social egalitarianism denotes the impulse to broaden bases of economy, power, status, and is a direction, a constant state-of-becoming. It relates to welfare orientation; to economic liberalism; to our typological Rednecks, among others. Political liberty, the exercise of democratic restraint, is relatively a state-of-being.
Social egalitarianism and political liberty are scarcely incompatible, but there is a constant tension between the two, and they are discrete values of what we now call democracy. But it is important to remind ourselves finally that it is political liberty--the exercise of democratic restraint, pluralism--which is the subject and the victim of political extremism, of monism. The growth of monistic ideology among youth--as an instrumental approach to the achievement of either egalitarian or preservatist goals, or a combination of both--may yet prove to be the most important and destructive aspect of the decline in political civility in the 1960's.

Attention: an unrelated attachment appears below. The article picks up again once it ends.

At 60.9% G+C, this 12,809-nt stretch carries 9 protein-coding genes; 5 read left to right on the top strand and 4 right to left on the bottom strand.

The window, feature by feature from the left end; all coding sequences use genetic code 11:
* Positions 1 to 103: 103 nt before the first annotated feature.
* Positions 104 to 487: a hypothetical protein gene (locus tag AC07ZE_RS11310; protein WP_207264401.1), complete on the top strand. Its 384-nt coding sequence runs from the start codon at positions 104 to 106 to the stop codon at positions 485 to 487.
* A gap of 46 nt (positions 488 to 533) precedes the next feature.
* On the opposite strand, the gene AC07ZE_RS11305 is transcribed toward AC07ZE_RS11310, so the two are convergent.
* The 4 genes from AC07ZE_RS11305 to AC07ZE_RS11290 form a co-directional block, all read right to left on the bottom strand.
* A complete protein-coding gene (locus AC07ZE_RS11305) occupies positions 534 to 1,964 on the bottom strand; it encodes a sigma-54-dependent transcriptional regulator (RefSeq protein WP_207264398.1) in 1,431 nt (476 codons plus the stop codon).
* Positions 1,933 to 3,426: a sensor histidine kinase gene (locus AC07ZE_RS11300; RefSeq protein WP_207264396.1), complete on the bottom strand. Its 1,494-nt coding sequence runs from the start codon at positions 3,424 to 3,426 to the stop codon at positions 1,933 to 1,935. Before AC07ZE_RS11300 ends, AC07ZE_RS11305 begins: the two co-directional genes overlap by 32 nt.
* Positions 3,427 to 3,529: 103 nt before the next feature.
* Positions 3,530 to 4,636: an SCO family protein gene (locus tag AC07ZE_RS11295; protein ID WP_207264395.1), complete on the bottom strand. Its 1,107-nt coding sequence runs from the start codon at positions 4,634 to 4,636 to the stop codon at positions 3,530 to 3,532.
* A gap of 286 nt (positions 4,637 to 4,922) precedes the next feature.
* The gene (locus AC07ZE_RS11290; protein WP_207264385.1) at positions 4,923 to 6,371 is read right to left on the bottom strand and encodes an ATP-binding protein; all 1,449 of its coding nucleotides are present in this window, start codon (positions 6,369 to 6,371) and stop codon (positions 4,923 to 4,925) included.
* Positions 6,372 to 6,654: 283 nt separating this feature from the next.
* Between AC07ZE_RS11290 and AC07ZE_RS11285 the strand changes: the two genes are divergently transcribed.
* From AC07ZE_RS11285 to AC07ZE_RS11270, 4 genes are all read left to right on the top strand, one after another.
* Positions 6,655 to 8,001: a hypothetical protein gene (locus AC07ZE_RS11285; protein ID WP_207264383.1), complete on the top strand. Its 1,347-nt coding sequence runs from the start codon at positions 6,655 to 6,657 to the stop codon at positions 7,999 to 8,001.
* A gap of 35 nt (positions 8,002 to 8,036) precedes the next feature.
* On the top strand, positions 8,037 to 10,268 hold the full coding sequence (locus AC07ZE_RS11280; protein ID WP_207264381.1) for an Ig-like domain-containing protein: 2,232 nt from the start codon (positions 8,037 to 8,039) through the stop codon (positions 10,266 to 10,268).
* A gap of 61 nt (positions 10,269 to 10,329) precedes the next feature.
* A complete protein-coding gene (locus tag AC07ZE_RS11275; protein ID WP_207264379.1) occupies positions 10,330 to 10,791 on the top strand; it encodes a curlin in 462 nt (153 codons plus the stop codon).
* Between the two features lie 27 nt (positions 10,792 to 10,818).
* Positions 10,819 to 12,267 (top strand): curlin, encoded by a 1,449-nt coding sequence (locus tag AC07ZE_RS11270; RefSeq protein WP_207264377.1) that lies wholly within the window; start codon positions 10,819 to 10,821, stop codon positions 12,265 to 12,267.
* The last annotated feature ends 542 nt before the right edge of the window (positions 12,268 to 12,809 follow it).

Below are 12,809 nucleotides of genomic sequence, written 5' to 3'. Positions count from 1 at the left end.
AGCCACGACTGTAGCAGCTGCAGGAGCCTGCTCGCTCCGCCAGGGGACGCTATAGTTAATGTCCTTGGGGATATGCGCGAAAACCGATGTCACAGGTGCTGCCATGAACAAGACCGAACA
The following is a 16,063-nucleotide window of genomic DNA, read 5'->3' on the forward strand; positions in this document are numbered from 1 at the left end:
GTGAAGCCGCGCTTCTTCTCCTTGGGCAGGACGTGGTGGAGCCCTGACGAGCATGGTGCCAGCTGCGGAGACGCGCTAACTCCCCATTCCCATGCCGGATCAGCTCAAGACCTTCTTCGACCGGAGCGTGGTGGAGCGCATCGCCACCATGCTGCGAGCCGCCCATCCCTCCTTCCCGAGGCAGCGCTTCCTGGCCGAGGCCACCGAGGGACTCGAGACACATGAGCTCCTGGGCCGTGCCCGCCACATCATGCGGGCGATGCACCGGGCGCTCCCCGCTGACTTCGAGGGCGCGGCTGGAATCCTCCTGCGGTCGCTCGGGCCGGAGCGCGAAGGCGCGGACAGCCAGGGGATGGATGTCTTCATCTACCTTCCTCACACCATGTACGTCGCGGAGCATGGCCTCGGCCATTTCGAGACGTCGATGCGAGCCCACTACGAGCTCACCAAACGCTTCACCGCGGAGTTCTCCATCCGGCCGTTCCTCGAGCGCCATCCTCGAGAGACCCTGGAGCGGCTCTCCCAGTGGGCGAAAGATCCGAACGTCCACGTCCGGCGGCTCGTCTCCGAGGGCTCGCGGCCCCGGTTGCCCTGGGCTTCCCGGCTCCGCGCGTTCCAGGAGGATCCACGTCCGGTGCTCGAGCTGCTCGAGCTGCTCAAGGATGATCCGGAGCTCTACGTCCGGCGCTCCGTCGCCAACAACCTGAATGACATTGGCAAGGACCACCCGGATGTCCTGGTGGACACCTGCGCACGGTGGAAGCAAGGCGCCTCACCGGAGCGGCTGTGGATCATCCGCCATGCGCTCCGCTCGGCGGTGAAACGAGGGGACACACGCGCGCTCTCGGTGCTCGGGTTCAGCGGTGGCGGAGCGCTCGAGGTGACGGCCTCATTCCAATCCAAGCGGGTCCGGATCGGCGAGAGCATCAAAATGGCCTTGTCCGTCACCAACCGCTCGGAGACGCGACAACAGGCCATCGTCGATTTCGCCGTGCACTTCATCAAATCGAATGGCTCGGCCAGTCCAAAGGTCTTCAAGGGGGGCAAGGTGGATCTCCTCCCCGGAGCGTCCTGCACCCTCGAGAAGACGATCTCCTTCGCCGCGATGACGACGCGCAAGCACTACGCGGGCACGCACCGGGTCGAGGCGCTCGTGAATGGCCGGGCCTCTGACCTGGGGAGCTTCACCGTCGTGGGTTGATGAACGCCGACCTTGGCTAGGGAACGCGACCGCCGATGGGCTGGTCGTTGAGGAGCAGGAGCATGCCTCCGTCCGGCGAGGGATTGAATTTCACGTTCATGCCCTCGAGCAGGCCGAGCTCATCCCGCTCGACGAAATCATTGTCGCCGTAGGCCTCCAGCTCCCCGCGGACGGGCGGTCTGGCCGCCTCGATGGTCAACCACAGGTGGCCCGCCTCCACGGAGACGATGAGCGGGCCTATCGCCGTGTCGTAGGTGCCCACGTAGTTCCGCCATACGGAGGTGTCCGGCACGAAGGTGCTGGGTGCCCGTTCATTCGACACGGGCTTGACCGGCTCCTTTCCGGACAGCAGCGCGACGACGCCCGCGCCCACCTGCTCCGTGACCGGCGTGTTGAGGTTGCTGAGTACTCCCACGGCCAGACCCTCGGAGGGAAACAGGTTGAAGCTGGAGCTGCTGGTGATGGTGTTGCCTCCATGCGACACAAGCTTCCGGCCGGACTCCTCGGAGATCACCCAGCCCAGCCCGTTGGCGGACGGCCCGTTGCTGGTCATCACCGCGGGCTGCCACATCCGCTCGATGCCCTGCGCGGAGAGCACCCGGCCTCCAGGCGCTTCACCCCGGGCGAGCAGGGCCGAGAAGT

A low level of democratic restraint which prevails through default in ideology is one kind of hazard. The deliberative denial of democratic restraint through a commitment to extremist ideology is quite another. This is to apotheosize political moralism, that deadly élan of extremism which must wither any human society.
Prince Guiseppe di Lampedusa, contemplating Italy's metamorphosis from autocracy to liberal democracy, was depressed: "All this shouldn't last; but it will, always; the human 'always,' of course, a century, two centuries . . . and after that it will be different but worse. We were the Leopards, the Lions, those who'll take our place will be little jackals, hyenas; and the whole lot of us, Leopards, jackals and sheep, we'll all go on thinking ourselves the salt of the earth." 36